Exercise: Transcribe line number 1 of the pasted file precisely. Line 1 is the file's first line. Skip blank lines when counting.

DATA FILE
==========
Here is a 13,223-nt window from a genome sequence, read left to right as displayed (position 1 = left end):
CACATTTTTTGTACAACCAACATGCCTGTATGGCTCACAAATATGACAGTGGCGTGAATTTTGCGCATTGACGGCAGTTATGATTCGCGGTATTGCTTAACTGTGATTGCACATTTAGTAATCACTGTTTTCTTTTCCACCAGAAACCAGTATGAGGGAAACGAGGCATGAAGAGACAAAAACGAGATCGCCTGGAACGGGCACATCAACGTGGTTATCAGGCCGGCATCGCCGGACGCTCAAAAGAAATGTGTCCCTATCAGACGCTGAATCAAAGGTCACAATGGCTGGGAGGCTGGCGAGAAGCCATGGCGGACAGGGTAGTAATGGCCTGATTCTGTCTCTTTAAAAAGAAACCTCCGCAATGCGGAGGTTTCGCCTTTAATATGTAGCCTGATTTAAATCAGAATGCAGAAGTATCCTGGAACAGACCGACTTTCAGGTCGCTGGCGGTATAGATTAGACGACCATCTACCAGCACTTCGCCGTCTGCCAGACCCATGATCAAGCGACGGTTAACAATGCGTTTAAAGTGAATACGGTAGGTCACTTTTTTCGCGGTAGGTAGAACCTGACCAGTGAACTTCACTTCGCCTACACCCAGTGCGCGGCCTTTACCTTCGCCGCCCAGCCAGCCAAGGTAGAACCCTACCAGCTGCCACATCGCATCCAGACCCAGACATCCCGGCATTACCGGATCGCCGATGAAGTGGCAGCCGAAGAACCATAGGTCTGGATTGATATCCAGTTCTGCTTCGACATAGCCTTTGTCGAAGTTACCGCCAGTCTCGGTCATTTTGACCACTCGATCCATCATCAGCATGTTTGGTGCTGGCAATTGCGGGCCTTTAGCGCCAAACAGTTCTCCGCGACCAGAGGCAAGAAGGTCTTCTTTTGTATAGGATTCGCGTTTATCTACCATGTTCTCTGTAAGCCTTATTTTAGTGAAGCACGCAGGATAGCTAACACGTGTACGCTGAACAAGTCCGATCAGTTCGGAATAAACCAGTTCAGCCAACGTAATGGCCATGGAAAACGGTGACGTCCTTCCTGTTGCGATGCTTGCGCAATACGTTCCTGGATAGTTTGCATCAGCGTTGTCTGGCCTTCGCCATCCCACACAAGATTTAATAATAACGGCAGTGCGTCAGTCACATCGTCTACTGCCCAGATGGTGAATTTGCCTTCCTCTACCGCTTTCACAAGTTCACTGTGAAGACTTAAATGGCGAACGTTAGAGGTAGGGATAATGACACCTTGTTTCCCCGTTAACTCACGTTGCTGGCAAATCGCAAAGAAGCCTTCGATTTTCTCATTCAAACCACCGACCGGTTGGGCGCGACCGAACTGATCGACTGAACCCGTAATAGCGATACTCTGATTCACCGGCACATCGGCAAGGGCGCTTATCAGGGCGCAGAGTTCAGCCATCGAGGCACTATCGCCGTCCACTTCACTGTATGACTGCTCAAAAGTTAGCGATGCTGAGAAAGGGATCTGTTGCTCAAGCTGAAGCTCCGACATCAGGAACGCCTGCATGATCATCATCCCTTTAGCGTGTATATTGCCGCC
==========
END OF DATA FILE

Here is a 13,223-nt window from a genome sequence, read left to right as displayed (position 1 = left end):